What to expect during your first year as a truck driver?

Starting a new career as a truck driver can be both exciting and challenging, as drivers learn to navigate the ins and outs of the job. Though it’s obvious that truckers will be driving for eight to 10 hours a day, here are a few things new drivers should expect during their first year in the industry.

A New Lifestyle

New truckers will need to learn how to tailor their lifestyle around their new job. Being out on the road for weeks at a time will mean spending less time with family and friends. This may be one of the hardest aspects of the job to get used to, but truckers who mentally prepare themselves for this will find a way to keep in touch with loved ones while they’re away.

Less Favorable Loads

As with any other occupation, junior truckers have to work for a few years before they can choose which loads they want to take. First year drivers may need to drive to desolate locations or very busy cities (like New York City), and make pickups and deliveries late at night or very early in the morning.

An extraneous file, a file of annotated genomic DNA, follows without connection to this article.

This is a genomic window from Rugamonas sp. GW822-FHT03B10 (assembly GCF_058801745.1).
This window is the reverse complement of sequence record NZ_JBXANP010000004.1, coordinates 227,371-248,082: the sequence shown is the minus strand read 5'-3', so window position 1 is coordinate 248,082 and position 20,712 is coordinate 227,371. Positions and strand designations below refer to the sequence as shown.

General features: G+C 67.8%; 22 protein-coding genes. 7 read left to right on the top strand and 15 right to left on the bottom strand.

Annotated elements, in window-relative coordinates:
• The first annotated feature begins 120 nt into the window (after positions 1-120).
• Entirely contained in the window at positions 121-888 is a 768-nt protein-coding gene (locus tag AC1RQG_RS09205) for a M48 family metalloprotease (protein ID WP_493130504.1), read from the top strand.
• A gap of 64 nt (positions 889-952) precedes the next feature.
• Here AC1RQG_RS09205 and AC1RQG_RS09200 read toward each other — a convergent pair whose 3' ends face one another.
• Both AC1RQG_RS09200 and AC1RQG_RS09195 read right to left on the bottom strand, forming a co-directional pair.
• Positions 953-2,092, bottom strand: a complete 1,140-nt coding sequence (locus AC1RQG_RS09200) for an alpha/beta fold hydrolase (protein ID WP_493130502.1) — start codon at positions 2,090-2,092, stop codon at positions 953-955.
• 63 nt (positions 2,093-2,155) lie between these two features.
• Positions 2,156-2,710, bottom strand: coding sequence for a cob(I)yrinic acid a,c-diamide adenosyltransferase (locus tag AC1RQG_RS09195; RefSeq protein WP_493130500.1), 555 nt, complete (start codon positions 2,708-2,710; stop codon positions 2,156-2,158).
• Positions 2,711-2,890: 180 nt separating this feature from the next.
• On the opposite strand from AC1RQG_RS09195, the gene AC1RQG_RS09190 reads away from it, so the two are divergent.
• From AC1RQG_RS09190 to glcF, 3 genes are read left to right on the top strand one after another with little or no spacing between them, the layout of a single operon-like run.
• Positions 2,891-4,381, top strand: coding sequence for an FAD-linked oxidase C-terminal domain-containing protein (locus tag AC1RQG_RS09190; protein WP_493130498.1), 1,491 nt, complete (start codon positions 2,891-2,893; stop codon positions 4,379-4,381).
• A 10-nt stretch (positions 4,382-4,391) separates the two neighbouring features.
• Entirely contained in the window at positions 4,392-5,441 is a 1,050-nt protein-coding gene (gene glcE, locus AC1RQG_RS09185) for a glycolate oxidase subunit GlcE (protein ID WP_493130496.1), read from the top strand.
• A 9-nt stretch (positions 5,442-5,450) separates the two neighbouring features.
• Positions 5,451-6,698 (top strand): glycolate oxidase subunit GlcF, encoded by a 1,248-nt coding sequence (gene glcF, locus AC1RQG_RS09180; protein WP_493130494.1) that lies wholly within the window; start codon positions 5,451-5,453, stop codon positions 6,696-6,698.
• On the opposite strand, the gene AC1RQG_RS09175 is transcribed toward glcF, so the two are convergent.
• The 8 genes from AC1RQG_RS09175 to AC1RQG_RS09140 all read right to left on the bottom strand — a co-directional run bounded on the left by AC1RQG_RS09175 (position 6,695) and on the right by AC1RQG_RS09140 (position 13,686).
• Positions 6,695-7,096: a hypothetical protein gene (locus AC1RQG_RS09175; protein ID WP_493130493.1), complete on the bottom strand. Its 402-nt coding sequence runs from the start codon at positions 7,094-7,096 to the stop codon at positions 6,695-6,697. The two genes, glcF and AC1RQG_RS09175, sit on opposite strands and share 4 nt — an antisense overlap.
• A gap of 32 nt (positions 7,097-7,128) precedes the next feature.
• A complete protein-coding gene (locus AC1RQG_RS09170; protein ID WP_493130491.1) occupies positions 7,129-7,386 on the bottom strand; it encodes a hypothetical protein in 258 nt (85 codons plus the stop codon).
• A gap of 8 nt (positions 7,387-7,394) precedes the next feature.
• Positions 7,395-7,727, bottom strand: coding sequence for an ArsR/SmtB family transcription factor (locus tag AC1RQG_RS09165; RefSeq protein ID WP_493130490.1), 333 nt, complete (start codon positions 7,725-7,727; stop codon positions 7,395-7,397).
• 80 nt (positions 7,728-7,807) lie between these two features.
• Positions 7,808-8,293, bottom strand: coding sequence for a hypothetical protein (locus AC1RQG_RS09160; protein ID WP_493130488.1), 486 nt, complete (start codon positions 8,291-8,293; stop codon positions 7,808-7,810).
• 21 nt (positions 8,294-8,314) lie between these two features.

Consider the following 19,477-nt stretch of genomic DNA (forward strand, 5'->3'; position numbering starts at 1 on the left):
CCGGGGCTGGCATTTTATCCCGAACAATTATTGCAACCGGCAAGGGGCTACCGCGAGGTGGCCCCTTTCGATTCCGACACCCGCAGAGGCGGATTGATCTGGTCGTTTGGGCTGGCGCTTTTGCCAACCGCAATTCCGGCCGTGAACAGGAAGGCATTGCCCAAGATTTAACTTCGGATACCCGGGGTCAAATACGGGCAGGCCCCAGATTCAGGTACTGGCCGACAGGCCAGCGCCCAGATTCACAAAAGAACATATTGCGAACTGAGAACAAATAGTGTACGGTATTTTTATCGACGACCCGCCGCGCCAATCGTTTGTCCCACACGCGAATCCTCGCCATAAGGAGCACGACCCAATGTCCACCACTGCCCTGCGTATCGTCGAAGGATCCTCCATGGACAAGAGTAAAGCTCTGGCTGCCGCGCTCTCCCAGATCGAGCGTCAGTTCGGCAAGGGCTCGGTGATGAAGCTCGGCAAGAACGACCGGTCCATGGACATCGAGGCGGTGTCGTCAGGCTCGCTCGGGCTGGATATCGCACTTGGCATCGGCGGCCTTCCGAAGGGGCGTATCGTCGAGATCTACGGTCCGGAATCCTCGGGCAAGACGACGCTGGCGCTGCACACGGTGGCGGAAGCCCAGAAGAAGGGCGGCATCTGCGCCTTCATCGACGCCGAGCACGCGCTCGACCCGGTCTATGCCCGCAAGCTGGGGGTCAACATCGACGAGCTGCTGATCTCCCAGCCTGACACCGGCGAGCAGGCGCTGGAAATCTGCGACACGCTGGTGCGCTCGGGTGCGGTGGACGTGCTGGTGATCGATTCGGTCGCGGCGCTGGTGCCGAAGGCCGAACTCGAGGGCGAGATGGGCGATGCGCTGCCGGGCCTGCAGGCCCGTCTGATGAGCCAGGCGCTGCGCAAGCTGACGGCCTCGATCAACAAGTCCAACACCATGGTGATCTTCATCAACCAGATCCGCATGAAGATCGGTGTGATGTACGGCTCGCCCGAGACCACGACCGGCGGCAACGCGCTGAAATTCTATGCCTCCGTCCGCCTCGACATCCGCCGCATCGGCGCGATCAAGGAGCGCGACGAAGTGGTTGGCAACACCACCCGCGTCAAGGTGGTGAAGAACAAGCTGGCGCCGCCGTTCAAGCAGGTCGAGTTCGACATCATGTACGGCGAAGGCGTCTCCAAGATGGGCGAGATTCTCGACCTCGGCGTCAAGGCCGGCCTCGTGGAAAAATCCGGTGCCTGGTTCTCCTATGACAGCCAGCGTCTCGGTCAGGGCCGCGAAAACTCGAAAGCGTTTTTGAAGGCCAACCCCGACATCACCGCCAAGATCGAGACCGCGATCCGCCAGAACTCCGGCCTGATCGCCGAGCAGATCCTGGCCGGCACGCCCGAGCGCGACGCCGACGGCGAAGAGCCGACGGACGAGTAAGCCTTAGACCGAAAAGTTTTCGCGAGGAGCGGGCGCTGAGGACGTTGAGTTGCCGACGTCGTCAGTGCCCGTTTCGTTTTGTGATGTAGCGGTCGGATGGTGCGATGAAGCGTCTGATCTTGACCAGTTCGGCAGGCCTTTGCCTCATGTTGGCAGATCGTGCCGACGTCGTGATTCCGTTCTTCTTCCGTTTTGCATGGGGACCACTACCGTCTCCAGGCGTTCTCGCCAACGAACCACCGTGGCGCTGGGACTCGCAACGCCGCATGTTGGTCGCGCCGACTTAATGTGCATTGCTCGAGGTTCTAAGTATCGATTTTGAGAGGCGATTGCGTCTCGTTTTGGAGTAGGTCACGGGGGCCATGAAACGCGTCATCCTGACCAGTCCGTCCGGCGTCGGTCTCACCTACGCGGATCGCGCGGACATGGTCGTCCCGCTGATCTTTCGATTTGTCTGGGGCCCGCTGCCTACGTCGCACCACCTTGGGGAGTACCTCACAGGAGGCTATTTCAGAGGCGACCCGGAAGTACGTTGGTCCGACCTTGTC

This is typical of all trucking companies, as managers are testing a driver’s skills and reliability. First year drivers must show that they’re able to deliver a load on time, know how to clearly communicate with dispatchers, and can properly maintain their truck. 

The Wonders and Sights of America

Of course, the highlights of delivering loads all across the country include seeing how different and unique the American landscape truly is — from the countryside, to big cities, and suburbs. While their trailer is being unloaded or reloaded, truckers can take a rideshare to visit landmarks, explore beautiful nature spots, and even dine at the best restaurants. 

The Financial Perks

According to the Bureau of Labor Statistics, truck drivers can expect to earn a median income of $37,770. The industry is growing, and there is high demand for new drivers. The current driver shortage is driving wages up and is creating a healthy competition among trucking companies for well-trained truckers.

Source: http://www.americatruckdriving.com